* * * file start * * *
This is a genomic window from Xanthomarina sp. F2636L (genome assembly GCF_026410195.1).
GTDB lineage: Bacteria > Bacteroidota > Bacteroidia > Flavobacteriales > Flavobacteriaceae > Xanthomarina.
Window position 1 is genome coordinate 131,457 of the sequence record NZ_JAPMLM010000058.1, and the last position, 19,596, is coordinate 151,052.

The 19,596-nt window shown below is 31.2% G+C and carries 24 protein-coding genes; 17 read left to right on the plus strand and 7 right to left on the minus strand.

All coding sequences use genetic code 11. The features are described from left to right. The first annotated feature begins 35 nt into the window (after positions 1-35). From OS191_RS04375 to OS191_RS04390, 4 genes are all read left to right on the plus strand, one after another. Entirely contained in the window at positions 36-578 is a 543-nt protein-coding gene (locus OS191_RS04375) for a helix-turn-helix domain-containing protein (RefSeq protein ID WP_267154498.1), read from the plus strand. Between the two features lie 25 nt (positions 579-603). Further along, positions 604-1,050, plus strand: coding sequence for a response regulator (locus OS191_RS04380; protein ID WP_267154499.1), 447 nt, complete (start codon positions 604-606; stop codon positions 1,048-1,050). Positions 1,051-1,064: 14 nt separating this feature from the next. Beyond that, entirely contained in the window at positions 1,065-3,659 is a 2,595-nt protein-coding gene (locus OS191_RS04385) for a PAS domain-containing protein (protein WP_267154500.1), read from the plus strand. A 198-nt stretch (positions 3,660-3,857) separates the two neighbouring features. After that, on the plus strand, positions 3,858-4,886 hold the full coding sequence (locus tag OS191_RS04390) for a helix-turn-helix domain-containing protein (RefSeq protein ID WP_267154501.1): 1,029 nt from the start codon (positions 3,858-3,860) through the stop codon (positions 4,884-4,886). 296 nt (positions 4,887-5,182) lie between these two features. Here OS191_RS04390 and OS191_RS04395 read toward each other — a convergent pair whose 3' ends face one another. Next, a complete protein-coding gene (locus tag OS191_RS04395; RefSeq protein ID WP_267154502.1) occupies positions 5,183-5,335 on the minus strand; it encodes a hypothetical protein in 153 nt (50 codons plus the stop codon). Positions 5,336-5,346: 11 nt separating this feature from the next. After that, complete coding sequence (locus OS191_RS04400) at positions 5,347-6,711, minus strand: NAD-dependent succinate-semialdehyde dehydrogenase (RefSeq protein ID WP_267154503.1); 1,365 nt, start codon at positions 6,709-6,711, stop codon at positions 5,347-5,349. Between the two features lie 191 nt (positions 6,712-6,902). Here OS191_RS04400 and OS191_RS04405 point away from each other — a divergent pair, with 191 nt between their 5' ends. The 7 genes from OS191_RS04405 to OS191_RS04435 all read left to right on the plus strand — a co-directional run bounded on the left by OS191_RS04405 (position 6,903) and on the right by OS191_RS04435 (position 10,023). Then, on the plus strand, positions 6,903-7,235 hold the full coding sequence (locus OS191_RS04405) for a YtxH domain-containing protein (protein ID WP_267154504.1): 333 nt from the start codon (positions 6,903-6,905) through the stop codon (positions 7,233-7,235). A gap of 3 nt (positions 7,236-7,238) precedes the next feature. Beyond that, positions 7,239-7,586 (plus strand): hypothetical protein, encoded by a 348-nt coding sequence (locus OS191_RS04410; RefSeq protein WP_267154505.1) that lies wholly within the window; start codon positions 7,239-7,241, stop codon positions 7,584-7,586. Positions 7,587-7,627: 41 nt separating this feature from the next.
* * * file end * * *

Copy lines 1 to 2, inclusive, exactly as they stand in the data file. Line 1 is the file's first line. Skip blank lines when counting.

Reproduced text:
This is a genomic window from Xanthomarina sp. F2636L (genome assembly GCF_026410195.1).
GTDB lineage: Bacteria > Bacteroidota > Bacteroidia > Flavobacteriales > Flavobacteriaceae > Xanthomarina.